Taking Apart TerrorA podcast that tries to explain something that has been present within our lives, but whose origins and motives are rarely explained: global terror.

Presented by former British soldier Adnan Sarwar, and brought to you by The Global Coalition against Daesh, this series explains how terror organisations run, what they are motivated by, how they are funded and why they exist in the first place. 

“Terrorists want us to be confused, they want us to be scared,” says Sarwar. “But if we know more we are more likely to see them for what they really are. And maybe we will be a little less scared.”

Jimmy’s Jobs of the FutureThere are a lot of entrepreneurial podcasts that feel like you’re listening to an audio version of LinkedIn – full to the brim of boasts and buzzwords that make you feel cold and alienated.

So it is a relief that this podcast, by business expert Jimmy McLouglin, doesn’t do any of that. His podcast features interviews with entrepreneurs who are shaping the future of business, with the discussions using language we can all understand. This series is particularly useful for anyone who is thinking of starting their own business and wants some inspiration, or is finishing full time education and wants to work out the new trends and companies to look out for. The third series has just started, with a recent episode looking at social impact businesses (those are businesses that try to do good as well as make money).

Make or Break – In business, tough decisions are an inevitability. One single decision can make a business or bring it to its knees. Auddy’s newest podcast, Make or Break, supported by The Open University, dives into the world of high stakes decision-making to find out what went on behind the scenes of some of the biggest business decisions in recent history. Each episode, host and journalist Owen Bennett-Jones speaks to the business leaders who risked everything. From winning big to losing it all, we hear how these leaders navigated their leap of faith. Guests include Gerald Ratner, Liz Lange, Ramesh Vangal, and more.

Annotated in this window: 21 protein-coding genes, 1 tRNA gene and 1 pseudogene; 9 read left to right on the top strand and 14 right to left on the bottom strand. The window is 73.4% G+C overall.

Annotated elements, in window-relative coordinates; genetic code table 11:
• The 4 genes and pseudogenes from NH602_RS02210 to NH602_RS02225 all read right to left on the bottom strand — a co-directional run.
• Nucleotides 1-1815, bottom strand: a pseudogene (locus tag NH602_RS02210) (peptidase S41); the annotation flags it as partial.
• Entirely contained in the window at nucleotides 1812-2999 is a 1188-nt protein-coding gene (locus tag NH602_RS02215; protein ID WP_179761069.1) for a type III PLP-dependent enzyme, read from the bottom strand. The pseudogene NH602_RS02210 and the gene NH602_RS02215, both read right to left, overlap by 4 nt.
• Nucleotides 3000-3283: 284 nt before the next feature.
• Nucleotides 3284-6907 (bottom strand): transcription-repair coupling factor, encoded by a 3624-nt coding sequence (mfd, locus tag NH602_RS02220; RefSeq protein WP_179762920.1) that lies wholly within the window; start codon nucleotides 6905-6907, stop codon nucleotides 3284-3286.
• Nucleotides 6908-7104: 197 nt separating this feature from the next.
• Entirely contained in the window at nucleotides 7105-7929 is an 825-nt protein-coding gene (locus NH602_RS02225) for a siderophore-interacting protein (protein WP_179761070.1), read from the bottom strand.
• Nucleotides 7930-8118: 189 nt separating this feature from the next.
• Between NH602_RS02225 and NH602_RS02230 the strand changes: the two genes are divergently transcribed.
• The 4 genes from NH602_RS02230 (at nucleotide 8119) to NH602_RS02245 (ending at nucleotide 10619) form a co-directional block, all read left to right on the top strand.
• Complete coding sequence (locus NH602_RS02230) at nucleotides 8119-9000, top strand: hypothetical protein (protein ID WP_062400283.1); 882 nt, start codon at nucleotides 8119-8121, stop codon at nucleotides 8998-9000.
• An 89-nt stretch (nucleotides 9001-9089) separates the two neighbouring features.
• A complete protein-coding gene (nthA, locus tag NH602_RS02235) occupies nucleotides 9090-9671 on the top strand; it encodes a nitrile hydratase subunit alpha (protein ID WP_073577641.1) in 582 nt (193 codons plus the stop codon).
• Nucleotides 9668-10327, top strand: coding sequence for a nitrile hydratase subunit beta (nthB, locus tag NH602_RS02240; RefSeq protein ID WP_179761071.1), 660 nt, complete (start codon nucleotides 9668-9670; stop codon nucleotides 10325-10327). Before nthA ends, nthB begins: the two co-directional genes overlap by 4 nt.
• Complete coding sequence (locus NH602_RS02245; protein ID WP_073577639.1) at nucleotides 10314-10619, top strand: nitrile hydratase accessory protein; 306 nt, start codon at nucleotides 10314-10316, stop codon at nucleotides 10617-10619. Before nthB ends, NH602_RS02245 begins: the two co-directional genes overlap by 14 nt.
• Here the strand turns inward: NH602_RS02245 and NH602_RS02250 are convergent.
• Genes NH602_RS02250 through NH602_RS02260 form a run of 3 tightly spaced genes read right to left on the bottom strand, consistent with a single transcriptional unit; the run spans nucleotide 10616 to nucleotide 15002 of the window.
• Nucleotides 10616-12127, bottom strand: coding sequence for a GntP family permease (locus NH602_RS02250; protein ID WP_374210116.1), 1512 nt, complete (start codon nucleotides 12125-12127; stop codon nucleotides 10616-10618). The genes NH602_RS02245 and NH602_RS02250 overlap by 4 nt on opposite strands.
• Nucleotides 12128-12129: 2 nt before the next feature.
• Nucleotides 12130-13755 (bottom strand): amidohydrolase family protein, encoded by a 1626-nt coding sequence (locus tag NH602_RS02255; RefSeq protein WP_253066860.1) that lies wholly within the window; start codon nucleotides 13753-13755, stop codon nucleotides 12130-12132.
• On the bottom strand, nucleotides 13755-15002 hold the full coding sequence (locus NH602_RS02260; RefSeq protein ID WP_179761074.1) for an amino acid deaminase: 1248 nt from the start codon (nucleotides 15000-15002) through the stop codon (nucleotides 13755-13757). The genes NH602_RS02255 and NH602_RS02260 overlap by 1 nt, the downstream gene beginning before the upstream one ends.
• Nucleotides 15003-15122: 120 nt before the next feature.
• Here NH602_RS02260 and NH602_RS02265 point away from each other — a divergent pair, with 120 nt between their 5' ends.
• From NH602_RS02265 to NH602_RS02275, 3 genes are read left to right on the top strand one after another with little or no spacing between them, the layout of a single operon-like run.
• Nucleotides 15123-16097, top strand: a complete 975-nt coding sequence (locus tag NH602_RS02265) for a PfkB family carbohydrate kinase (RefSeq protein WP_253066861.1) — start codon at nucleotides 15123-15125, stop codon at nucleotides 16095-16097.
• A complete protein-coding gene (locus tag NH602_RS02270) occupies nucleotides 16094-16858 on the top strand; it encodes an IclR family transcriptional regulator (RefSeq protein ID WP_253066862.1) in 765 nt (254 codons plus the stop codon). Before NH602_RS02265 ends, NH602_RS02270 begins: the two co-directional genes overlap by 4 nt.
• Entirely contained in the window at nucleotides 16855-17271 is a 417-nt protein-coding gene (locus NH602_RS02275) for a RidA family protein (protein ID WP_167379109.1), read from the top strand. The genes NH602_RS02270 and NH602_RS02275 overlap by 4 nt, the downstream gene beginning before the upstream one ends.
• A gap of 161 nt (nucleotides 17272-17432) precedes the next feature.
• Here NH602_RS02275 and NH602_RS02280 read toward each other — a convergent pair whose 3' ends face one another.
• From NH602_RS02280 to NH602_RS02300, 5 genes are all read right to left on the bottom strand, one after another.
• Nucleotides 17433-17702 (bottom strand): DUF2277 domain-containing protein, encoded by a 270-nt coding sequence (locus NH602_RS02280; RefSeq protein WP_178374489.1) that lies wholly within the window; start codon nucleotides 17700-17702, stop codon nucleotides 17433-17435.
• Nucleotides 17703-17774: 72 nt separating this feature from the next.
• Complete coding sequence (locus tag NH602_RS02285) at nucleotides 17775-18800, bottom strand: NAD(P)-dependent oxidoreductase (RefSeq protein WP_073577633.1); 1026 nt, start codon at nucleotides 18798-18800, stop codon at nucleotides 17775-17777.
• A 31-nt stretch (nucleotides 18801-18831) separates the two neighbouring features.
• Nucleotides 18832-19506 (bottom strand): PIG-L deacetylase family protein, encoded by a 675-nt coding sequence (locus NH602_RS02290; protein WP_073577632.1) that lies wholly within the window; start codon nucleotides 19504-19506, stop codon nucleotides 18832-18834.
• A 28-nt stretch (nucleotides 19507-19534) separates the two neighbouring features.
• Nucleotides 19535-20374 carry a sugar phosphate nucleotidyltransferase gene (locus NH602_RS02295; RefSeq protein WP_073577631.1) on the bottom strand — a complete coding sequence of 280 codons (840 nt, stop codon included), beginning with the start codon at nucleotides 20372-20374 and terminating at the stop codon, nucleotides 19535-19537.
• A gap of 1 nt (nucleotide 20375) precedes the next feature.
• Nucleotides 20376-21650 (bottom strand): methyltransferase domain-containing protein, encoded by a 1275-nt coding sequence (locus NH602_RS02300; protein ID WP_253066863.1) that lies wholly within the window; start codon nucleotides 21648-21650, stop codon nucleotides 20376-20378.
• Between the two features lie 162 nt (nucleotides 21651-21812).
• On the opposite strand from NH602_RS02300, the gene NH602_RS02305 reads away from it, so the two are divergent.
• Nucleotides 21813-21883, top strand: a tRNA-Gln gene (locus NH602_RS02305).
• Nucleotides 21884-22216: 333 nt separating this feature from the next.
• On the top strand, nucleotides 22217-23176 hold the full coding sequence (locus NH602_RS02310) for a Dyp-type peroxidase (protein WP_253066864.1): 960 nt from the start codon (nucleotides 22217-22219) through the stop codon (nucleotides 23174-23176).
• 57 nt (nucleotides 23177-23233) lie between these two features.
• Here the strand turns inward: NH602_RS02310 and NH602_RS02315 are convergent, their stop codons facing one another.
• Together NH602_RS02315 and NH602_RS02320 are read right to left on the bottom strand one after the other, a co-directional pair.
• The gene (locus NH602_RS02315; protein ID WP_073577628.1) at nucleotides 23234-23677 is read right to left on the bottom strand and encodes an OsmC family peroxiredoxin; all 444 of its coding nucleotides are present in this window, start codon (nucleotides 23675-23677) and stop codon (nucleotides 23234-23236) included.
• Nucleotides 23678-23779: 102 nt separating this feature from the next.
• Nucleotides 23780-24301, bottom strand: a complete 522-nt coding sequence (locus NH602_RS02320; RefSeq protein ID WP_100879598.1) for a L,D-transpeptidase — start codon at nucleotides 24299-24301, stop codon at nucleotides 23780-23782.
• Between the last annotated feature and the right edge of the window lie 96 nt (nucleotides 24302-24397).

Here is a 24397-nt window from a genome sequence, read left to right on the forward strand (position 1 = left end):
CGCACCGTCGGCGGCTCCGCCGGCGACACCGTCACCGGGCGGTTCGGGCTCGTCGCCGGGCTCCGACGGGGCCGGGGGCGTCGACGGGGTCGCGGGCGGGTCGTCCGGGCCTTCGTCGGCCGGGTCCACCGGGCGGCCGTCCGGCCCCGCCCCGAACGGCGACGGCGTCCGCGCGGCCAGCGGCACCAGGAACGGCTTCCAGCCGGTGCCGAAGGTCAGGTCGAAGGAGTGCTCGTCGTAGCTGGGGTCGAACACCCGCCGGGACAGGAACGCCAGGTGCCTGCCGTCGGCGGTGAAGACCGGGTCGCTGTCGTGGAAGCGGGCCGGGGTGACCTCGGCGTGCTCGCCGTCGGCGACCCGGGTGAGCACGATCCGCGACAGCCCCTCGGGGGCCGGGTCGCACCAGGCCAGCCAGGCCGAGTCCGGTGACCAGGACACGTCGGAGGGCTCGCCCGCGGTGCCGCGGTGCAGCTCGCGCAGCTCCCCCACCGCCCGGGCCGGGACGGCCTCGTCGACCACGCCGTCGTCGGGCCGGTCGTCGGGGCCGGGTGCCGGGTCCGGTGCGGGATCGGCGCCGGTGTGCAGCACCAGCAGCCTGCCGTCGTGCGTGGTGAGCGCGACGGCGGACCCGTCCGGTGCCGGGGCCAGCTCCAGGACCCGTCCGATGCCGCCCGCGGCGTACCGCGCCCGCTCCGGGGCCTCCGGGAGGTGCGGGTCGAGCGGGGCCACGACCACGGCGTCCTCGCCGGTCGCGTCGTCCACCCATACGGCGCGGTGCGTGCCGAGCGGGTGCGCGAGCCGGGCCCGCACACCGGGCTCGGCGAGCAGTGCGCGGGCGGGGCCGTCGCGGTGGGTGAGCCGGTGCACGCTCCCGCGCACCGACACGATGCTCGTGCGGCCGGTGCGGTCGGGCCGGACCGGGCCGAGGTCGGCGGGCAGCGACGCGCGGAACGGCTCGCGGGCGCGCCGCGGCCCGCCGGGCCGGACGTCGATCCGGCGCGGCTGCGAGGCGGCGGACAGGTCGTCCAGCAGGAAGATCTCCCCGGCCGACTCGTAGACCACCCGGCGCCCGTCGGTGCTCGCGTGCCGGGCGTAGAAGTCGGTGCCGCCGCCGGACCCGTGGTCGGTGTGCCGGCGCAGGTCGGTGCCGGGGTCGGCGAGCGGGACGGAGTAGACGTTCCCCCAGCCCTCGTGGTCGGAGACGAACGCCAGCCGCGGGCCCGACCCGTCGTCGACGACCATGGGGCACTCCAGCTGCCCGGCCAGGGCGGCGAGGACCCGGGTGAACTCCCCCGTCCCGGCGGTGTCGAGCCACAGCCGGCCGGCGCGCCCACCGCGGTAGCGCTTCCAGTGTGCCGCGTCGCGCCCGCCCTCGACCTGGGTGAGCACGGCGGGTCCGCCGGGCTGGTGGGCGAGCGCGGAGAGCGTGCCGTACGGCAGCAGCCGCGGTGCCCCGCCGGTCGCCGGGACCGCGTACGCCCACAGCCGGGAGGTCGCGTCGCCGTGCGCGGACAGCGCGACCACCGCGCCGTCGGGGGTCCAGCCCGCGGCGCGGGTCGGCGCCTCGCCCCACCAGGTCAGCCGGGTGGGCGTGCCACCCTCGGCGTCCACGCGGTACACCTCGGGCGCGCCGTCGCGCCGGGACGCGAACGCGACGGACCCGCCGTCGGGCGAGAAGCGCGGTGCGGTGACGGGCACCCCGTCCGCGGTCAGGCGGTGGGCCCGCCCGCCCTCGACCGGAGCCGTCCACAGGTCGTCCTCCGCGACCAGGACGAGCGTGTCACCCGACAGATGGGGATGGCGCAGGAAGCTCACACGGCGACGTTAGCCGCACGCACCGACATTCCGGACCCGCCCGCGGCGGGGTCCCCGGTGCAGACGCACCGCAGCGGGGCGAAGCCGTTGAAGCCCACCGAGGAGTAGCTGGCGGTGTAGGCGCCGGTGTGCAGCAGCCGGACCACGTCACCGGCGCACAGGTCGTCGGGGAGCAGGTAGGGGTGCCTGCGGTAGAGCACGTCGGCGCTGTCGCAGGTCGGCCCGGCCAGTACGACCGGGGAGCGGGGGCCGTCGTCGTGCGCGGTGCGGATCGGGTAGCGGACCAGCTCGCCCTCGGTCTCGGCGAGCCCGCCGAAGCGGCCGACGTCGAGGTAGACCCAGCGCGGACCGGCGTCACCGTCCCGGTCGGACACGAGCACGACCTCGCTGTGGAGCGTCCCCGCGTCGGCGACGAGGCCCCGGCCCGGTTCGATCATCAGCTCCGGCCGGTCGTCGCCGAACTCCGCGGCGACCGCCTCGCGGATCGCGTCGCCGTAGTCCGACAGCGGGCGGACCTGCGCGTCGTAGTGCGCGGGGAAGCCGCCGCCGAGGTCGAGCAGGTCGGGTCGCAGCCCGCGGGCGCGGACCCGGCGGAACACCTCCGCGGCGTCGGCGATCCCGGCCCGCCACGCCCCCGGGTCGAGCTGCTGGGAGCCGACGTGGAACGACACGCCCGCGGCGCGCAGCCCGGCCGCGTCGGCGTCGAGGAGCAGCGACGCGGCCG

Pressed A podcast worth mentioning because it is thundering up the podcast charts (and deservedly so). This BBC Radio 1Xtra podcast features influencers Nella Rose, Mariam Musa and Adeola Patronne discussing topics that have been on their mind over the past week with honesty and honour. The podcast’s strength is simply the chemistry between them. 

The hosts have known each other for years before this podcast came about, so when you listen you forget that they are in a podcast studio at all. That’s a real skill.

A small (but important) correction. In an earlier edition of this newsletter I said that Rosie Wilby’s The Breakup Monologues was appearing at the Underbelly Festival the day the newsletter was in your inbox, when in fact it was the day before (making it rather difficult to get tickets when it had already happened – d’oh!). The good news though is that you can now listen to the live special episode, with guests Felicity Ward and Maisie Adam, on their podcast feed.
And finally, if you want television recommendations as well as audio ones, I have a newsletter which you can subscribe to here.